When in Yemen, you cannot help but laugh when a Lebanese friend asks you if you are "fasting" during the month of Ramadan. Everybody fasts during Ramadan in Yemen, including non-religious people, who make sure to let it be known to the public. In any case, no restaurant or cafe receives visitors during Ramadan. Only children as young as the age of 10 can rebel against the situation.
In Yemen, fasting is the only thing that breaks the monopoly of the majority. During Ramadan, the poor are no longer the only ones to voice their hunger. However, they endure another form of inequality and discrimination at the hands of the rich who feel tense because of "fasting."
During the month of Ramadan, the country's corrupt looters head to Saudi Arabia to perform umrah, or a pilgrimage to Mecca. While some perform a religious pilgrimage in Mecca, others undertake a political one in Riyadh. They come back after having rid themselves from the guilt over their behavior throughout the year. They boldly talk to the oppressed population about their spiritual experience in Mecca, purging themselves of the corruption, oppression and plunder of public money they have been undertaking throughout the year. As my friend says, "devils are not chained up" during Ramadan, as long at the members of the National Dialogue Conference continue to work during this month.
This is the atmosphere of Ramadan in most of Yemen's major cities. In Sanaa, children have not so long ago started burning car tires in celebration of the coming of Ramadan, only to fill the sky with dark smoke. Perhaps it is the same with politicians who try to burn their sins away during the seasonal umrah. Burning tires is something new in Yemen. Yemenis usually respect each others' feelings and do not behave with such frivolity.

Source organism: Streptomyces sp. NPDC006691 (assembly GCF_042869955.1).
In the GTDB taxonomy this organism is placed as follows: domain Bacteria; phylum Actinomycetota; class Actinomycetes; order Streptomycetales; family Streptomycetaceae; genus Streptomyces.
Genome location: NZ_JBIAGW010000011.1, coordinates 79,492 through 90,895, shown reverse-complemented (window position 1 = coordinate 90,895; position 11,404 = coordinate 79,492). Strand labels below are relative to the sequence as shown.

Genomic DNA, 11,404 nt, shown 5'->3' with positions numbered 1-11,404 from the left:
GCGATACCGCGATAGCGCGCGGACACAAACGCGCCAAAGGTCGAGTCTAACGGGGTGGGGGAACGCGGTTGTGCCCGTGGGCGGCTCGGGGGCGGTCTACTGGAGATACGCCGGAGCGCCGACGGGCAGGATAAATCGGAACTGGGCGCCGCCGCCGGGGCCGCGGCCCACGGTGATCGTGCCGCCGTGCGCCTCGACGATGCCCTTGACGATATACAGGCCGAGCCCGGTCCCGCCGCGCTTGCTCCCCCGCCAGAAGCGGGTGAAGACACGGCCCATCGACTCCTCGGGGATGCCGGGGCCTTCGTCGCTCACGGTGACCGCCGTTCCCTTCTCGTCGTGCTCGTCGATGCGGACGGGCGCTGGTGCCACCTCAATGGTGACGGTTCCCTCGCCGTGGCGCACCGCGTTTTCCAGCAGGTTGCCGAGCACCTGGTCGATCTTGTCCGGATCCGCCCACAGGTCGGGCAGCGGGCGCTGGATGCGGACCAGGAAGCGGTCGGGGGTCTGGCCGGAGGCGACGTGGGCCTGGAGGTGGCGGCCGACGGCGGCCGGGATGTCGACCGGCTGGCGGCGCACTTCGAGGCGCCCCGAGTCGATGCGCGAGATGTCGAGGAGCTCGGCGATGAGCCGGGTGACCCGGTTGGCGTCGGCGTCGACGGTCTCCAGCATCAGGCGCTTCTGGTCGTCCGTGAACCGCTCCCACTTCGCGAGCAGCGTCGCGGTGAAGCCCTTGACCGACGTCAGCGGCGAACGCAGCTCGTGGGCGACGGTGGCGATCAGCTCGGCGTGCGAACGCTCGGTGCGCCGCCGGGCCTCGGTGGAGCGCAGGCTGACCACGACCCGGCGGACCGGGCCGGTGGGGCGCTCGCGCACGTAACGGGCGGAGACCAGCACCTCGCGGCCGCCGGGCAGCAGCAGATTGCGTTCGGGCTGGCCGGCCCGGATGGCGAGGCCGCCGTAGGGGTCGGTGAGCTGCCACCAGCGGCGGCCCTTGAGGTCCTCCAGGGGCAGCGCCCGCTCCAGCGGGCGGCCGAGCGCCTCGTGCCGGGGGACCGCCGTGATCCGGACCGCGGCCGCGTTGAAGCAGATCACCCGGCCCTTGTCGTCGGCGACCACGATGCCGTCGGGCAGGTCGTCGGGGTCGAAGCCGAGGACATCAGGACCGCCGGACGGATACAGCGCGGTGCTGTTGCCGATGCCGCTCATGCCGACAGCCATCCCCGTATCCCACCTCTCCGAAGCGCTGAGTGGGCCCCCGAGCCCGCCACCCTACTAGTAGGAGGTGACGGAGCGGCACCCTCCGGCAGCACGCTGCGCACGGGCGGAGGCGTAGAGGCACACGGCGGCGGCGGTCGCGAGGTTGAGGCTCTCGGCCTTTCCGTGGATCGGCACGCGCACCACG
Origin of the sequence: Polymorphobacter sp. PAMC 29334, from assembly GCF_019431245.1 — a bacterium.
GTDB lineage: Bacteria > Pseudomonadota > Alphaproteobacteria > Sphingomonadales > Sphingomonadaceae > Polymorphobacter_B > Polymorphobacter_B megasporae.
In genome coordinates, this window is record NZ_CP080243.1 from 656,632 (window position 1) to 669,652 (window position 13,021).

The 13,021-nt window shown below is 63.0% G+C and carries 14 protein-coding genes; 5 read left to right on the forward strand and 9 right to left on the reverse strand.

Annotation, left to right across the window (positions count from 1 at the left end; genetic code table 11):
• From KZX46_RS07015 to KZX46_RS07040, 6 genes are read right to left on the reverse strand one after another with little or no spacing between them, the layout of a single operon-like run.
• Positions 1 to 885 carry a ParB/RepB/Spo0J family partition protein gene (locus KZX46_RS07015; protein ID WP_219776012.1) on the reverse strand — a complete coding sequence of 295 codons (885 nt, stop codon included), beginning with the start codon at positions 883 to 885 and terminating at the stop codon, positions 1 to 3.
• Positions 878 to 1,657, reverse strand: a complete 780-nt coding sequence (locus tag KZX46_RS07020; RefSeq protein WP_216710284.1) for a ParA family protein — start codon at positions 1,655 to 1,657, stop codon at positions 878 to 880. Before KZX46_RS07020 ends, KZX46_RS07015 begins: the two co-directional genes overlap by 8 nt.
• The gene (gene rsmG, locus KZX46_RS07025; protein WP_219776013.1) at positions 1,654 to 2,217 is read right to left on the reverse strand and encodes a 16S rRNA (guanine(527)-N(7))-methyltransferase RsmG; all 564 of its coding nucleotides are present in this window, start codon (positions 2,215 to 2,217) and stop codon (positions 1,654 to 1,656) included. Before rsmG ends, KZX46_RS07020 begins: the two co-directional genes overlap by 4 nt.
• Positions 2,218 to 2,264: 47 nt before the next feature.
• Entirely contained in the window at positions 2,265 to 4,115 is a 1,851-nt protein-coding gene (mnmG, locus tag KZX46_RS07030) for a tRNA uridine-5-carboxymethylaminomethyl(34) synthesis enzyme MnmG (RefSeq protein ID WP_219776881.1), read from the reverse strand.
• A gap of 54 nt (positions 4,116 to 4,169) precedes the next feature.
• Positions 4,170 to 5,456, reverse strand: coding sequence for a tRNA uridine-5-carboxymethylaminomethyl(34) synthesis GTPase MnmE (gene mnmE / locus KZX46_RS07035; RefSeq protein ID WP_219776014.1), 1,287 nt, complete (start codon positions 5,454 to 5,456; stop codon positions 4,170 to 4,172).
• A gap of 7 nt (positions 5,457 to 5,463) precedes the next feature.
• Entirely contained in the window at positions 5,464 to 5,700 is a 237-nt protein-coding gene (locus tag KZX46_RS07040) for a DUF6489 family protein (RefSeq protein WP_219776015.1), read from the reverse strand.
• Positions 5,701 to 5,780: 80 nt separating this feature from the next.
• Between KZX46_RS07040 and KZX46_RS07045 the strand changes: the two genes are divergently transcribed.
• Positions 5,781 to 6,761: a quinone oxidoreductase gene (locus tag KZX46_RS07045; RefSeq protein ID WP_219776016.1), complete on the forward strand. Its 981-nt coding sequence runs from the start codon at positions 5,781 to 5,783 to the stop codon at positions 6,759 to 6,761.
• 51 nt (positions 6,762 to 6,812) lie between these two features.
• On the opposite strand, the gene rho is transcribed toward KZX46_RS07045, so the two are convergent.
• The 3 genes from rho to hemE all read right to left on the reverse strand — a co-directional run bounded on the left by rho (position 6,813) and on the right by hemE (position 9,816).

Tires have never accumulated in the cities' streets until recently, following the abundant number of modern cars. It seems that burning tires is exclusive to urban children, as it is not a tradition in Yemeni villages.
However, what is less disturbing than the environmental pollution and political and sectarian corruption, is the suffocating shopping-related traffic plaguing Sanaa before Ramadan. People in the city deal with Ramadan as a sudden military coup rather than an annual occasion, although they may plan ahead to shop for Ramadan goods and spare the city its current paralysis.
For me, Ramadan is the time of the year that I feel most at harmony with Yemen, as the night becomes day and day becomes night, whether in normal or official life. This fits my lazy lifestyle, especially in the morning, and spares me from dealing with the large amounts of food offered to me by my female relatives visiting during the day, complaining about my gaunt figure and forcing me to eat. This is something I do not tolerate, as I am not interested in daily meals, except to the extent to fill my hunger. I am usually satisfied with one meal a day.
I was in the 5th grade when I fasted for the first time. I used to live with my very religious uncle. He would reprimand me — despite my young age — for not being able to fast like other boys my age due to my emaciated body. I fasted that day to prove him wrong.